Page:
The Blueprint For Getting Rid Of Obamacare

W. James Antle III Managing Editor
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Conservatives hate Obamacare. Most Americans seem to agree. But as the law gets ready to turn five, where is the plan to do something about it?

Nobody has thought more deeply about that question than the Washington Examiner’s Philip Klein. In his new book “Overcoming Obamacare: Three Approaches to Reversing the Government Takeover of Health Care,” he provides some answers.

Klein knows the health care law inside and out, but more importantly he is fluent in the conservative alternatives. He discussed the way out of Obamacare in an interview with The Daily Caller.

Liberals hate it when people call Obamacare a government takeover of health care. Explain why they’re wrong.

Sure, Obamacare didn’t immediately turn the United States into a fully socialized system overnight, but it did put America on the pathway to such a system, which is also described in health policy circles as “single payer.”

Obamacare adds millions of people to the rolls of government-run Medicaid and then distributes government subsidies to individuals so they can buy government-designed insurance on government-run exchanges. And you don’t have to take it from me. Even liberal economist Paul Krugman wrote in The New York Times that Obamacare was a “Rube Goldberg device” that “relies on a combination of regulations and subsidies to rope, coddle, and nudge us into a rough approximation of a single-payer system.”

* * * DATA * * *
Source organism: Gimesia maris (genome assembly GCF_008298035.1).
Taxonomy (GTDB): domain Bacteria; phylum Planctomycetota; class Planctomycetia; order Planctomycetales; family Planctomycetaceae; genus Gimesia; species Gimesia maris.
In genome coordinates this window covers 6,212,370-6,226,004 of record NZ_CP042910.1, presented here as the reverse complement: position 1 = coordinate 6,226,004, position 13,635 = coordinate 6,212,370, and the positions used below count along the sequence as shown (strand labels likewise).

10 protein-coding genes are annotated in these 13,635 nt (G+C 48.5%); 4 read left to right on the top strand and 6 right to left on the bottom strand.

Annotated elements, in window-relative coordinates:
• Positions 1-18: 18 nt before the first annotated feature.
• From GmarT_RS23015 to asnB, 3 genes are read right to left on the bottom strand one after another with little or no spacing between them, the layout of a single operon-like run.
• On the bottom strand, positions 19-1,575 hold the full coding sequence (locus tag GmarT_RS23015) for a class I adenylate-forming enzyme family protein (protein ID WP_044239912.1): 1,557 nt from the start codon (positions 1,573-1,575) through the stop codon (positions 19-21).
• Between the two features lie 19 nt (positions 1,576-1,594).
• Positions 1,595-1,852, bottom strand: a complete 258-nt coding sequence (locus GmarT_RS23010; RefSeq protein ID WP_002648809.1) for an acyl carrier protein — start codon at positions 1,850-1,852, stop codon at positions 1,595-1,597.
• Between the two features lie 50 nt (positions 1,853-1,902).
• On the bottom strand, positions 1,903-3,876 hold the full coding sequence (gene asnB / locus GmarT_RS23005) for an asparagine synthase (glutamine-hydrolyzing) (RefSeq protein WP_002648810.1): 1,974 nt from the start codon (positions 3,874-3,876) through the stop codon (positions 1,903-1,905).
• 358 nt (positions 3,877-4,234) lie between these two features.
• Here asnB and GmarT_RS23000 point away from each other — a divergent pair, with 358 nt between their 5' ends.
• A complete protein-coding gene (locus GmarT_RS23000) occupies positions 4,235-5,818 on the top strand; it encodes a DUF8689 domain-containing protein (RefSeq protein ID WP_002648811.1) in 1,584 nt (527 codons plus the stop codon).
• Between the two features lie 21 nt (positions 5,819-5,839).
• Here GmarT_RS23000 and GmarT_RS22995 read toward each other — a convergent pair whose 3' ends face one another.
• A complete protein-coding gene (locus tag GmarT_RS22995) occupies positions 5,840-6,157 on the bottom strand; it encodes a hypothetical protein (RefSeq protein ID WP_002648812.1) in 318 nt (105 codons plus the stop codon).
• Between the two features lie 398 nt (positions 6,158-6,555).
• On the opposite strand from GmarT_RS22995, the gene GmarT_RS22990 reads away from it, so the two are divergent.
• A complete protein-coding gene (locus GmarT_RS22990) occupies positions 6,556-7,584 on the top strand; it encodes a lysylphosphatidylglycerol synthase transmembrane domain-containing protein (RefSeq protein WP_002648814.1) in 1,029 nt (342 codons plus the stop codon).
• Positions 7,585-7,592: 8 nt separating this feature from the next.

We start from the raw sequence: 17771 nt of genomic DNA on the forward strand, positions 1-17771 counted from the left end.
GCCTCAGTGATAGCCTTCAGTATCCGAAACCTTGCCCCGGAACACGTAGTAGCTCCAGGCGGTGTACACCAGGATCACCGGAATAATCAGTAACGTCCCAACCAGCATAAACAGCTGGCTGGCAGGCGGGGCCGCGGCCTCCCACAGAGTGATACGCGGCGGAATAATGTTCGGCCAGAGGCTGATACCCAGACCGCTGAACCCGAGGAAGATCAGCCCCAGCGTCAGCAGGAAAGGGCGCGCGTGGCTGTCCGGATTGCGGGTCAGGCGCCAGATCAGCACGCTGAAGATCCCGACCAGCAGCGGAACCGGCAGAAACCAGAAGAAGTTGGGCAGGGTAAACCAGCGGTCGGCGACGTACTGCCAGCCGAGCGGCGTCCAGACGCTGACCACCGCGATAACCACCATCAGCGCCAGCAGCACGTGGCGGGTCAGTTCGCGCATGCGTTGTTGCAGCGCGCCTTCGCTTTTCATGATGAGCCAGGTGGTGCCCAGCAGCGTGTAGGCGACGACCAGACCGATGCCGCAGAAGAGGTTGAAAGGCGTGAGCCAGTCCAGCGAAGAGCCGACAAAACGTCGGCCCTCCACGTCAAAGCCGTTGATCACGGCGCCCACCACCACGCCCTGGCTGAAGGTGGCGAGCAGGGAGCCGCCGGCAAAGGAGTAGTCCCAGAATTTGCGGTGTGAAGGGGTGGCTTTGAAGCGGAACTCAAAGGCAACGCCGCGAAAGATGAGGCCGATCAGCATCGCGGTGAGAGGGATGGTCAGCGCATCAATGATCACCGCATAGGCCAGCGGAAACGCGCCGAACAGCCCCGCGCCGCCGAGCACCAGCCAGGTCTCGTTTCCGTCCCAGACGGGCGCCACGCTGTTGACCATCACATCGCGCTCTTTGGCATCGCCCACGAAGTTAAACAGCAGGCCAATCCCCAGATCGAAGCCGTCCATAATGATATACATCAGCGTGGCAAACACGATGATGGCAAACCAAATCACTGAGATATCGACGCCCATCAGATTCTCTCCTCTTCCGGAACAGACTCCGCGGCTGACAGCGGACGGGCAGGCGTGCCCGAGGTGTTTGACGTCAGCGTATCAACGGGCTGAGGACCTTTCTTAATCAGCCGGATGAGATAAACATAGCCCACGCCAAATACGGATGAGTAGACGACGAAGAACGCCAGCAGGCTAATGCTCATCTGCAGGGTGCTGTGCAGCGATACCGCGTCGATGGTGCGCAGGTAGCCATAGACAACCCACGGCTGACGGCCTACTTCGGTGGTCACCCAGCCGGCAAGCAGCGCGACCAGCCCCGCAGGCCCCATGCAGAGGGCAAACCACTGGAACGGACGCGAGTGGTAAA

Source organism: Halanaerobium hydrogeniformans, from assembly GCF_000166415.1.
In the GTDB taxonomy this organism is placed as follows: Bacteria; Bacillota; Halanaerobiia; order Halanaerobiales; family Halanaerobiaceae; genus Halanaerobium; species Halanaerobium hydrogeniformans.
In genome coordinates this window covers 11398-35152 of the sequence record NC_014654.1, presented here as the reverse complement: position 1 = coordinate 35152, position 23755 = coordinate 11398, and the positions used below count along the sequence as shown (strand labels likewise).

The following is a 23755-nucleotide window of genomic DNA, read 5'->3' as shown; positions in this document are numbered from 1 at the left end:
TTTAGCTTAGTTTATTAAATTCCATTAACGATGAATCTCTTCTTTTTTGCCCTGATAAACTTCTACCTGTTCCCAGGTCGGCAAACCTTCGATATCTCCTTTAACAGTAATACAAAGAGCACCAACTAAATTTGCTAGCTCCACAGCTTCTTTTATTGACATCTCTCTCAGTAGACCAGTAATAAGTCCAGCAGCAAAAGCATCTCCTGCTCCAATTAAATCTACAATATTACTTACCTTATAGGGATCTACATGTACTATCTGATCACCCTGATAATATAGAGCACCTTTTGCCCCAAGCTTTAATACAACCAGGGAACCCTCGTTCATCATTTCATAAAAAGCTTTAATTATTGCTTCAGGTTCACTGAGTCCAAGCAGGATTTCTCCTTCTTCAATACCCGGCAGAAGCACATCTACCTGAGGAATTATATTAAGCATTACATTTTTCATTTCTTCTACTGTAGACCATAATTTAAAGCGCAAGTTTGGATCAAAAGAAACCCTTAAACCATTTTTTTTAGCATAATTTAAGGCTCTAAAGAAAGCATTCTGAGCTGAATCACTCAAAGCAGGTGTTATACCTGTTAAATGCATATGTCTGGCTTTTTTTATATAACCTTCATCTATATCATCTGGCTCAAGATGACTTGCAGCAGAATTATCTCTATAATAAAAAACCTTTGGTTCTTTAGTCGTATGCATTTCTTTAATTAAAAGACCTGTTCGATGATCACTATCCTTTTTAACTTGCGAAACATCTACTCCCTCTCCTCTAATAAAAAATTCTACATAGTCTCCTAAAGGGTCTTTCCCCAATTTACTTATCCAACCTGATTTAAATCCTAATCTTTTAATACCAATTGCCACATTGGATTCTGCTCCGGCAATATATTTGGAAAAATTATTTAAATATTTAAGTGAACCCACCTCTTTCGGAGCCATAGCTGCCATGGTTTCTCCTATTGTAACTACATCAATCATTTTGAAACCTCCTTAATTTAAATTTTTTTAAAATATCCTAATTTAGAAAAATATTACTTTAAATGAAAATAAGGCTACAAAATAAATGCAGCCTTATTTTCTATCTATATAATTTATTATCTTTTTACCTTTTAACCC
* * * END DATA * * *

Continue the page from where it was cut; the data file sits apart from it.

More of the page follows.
A standard Democratic talking point is that there have been 40-odd Republican votes for Obamacare repeal, the GOP hasn’t filled in the details on replace. How fair is that criticism?

The fairest way of putting it is the way Sally Pipes of the Pacific Research Institute put it to me in my book — the problem isn’t that Republicans haven’t had any plans to replace Obamacare, the problem is that they’ve had too many.

That is, individual members of Congress and outside policy experts have presented a number of ideas for overhauling the health care system, but due to differences (some technical, others more deeply philosophical) Republicans haven’t been able to rally around a single one. So, it’s been easier to just focus on their united opposition to Obamacare.

The main reason I wrote “Overcoming Obamacare” is that I don’t think that’s a sustainable position. I want to jump start the process of getting to an alternative, so I decided to take the often opaque jargon-filled health care debate that occurs within the confines of the Washington policy community and translate for a broader audience.

Introduce us to the major conservative schools of thought on what to do about Obamacare.

Having surveyed the landscape, spoken to dozens of influential policy experts as well as lawmakers such as Paul Ryan, Bobby Jindal, and Tom Price, I identified three different approaches.

The first approach, which I call the Reform School, comes from those who believe that full repeal of Obamacare is unlikely now that the law can claim millions of beneficiaries, but that Obamacare can still be reformed in a way that tilts the nation’s current trajectory toward a more market-oriented direction.

The second approach, the Replace School, comprises those who argue that Obamacare needs to be fully repealed, but that this can only be achieved if Republicans offer an alternative that helps make insurance broadly affordable and has an answer to Obamacare’s current beneficiaries.

Those who adopt the third approach, which I call the Restart School, believe that Obamacare needs to be completely scrapped (along with all of its taxes and spending) and that instead of engaging on the Left’s playing field by trying to compete with Democrats on coverage numbers, Republicans should work from a clean slate to bring down costs by fostering a free market.

How much is Republican disinterest in health care policy to blame for Obamacare in the first place?